The key, of course, is trusting them to lead, helping them understand expectations, teaching the doctrine and then training them how to take the lead (so you can feel that trust) . A great place to begin is the Introduction to Leadership skills for Troops course but a more immediate solution is to get them into this great new website: Troop Leader Resources. They explain this on the site:
“It’s been said that the weekly troop meeting is the glue that holds your troop together. From beginning to end, there should always be something happening creating a focus, capturing and maintaining your Scouts’ attention, and providing the grounds for rewarding experiences. There should be a period set aside to learn new things that are useful and relevant, moments that are amusing and entertaining, and opportunities to put skills into action in ways that are challenging and fun. Troop members should leave the meeting feeling invigorated, feeling good about Scouting, and feeling good about themselves.”
When I was a Scoutmaster, I’d have each boy with a part in the troop meeting come by, and my wife and I would coach them. Now, when I train boys, I like to use this site. You can teach youth to lead by letting them watch other youth. I especially like how they break things down for your Senior Patrol Leader and the Patrol Leader’s Council to learn:
Key to making this happen is planning and preparation. The Patrol Leaders’ Council will find the Troop Meeting Planning Sheet to be an invaluable tool to keep the meeting organized and productive, and Program Features along with the Troop Program Resources website will serve as a useful source of specific troop meeting, program ideas.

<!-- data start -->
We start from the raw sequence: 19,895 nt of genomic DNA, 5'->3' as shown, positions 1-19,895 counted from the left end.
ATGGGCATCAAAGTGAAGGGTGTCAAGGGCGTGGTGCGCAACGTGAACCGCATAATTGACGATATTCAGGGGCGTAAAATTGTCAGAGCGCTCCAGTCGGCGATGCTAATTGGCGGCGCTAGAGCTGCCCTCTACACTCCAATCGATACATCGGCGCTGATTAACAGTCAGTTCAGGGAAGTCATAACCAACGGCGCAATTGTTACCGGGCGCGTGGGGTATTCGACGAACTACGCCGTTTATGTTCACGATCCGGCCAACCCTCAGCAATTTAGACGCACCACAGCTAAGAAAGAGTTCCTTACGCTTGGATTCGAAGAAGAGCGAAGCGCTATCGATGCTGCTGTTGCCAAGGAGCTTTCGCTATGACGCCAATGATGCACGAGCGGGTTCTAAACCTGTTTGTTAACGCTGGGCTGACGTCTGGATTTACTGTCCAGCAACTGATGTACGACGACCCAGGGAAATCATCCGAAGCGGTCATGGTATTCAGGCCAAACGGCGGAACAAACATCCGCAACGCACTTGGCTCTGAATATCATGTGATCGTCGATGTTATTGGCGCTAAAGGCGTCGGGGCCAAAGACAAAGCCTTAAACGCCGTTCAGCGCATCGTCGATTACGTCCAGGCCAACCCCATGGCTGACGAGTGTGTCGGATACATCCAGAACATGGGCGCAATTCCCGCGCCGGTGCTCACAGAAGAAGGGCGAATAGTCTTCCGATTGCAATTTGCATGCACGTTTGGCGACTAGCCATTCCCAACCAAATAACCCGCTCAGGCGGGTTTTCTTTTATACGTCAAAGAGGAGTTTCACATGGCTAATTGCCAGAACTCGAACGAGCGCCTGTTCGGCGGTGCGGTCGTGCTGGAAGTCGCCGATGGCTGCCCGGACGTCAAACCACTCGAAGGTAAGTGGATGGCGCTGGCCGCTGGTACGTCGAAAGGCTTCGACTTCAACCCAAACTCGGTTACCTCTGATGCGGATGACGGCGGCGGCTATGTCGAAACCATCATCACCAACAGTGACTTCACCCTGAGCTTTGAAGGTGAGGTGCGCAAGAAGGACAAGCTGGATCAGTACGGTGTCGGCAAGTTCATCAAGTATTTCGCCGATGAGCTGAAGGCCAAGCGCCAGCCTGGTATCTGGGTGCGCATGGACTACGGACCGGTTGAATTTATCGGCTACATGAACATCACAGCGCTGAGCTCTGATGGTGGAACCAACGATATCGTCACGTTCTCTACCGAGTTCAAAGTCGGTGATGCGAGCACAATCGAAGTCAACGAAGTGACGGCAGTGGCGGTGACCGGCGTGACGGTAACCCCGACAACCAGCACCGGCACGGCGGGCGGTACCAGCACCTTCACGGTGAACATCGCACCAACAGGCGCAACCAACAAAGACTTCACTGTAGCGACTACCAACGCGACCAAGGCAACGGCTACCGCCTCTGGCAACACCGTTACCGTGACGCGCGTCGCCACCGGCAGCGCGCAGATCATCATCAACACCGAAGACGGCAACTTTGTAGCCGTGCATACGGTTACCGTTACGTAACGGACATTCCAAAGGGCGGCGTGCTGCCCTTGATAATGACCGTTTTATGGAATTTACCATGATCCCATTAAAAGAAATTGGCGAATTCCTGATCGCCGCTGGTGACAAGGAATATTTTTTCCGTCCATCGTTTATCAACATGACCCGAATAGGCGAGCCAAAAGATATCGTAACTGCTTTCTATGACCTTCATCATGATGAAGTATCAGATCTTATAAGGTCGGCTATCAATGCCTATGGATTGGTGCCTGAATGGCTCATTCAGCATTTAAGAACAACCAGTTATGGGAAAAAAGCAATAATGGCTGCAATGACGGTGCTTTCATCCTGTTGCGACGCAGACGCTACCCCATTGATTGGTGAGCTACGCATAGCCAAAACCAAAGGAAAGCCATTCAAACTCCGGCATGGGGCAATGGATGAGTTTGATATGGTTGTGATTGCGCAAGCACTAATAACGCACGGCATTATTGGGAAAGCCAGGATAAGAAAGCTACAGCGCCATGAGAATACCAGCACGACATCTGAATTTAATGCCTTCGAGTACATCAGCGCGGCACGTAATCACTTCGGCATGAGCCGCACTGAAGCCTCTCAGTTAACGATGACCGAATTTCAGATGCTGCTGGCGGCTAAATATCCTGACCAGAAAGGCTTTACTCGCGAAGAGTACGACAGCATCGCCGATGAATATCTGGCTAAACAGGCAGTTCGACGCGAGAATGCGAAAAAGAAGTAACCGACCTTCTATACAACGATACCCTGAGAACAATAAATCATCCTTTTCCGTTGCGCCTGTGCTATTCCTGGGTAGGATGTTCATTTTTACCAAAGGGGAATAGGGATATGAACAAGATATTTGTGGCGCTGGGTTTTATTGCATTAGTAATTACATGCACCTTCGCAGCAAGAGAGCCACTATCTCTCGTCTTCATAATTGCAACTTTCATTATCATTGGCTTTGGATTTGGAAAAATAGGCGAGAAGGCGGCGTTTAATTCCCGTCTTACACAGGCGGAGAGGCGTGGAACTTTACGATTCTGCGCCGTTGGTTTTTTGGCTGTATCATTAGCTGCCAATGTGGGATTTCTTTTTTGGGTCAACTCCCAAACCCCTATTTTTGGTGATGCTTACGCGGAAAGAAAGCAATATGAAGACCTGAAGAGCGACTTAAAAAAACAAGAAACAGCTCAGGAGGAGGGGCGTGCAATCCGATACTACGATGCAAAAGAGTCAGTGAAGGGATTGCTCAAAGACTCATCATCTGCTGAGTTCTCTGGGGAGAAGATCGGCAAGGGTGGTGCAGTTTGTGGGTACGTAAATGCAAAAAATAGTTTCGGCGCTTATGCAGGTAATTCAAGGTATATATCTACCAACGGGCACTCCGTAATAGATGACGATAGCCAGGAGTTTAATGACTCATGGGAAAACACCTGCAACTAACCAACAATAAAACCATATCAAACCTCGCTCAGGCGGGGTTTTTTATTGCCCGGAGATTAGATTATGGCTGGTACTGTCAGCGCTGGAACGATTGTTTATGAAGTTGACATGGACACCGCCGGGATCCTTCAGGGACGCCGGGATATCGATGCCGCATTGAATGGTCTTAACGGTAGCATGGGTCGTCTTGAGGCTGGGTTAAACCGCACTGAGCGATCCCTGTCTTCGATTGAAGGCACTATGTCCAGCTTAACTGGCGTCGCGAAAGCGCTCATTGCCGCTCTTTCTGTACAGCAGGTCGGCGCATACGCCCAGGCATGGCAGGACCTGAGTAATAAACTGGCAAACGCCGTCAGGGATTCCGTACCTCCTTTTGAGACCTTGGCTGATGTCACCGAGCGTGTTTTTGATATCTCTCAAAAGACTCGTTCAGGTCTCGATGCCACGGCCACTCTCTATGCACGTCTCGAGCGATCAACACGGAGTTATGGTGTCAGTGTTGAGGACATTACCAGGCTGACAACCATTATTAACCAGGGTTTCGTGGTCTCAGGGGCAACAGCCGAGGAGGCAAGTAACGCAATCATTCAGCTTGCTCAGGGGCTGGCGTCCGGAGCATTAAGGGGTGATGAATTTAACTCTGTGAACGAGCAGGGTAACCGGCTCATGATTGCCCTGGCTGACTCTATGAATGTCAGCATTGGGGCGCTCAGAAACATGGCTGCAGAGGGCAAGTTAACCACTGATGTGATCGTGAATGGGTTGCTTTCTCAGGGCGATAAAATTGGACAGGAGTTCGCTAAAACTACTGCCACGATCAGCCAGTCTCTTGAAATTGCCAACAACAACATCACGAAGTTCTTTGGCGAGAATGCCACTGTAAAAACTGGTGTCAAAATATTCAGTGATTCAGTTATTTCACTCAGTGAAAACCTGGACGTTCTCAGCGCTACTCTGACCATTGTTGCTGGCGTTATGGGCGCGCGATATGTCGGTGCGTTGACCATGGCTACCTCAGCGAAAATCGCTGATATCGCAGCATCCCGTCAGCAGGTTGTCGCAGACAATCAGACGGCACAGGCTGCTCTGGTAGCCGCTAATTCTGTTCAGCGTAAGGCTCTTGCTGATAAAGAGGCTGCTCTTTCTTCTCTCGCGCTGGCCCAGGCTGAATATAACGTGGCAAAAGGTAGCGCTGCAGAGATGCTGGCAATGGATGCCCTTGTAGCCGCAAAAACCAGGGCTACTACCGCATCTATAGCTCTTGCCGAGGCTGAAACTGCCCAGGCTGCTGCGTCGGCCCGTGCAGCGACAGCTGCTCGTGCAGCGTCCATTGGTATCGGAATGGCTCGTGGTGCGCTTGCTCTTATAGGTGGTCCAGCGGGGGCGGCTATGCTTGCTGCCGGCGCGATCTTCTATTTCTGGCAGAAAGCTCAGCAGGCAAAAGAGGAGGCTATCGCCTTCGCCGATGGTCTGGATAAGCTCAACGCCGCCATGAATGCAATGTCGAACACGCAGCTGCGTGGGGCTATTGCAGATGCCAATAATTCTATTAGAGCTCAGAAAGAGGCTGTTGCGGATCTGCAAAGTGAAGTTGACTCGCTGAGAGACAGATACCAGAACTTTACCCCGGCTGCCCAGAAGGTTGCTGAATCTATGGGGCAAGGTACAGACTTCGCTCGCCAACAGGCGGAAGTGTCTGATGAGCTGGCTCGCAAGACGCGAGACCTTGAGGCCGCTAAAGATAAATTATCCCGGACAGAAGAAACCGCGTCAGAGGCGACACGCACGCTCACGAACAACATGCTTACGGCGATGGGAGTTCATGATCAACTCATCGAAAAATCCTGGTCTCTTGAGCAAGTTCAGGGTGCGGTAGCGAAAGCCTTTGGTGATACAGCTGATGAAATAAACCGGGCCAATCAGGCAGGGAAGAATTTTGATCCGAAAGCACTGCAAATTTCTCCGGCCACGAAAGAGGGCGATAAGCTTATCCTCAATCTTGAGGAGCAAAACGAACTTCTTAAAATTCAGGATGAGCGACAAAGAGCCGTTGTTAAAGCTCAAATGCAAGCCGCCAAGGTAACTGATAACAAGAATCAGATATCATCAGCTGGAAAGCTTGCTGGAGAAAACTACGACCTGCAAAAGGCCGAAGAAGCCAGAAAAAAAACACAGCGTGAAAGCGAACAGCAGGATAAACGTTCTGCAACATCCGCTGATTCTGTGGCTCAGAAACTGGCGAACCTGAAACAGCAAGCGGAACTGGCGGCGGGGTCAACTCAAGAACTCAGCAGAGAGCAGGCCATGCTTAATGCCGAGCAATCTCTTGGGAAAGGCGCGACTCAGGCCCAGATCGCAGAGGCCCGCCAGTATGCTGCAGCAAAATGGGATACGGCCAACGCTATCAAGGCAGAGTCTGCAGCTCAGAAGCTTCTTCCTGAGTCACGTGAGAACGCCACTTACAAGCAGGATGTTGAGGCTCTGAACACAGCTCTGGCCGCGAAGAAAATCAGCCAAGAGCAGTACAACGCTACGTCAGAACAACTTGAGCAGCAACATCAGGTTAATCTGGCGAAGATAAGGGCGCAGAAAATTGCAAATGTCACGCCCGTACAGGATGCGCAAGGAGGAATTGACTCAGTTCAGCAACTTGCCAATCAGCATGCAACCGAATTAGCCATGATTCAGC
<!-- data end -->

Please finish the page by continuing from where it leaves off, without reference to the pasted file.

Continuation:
If you’d rather show them the whole meeting from beginning to end, then click this:
After you get them to run the meetings, you will have more time to be with them. Adult advisers should give serious and continued thought on how to facilitate strong, genuine relationships between each boy and one or more adults, not on what the next activity is.
Being with your deacons implies that we put time into these assignments, faithfully attending every activity. It is our love, confidence, encouragement and personal testimony that we want to expose them to, as well as, our experience and expertise.
Remember, if you camp, hike or hold a troop meeting, you must find a way to connect them with heaven. The purpose of everything we do is to help a young man develop a relationship with his Heavenly Father and the Savior.
Author: Darryl Alder | Strategic Initiatives Director, Utah National Parks Council, BSA. He become a Scoutmaster at 26 which lead him to discover the value of the Scouting program.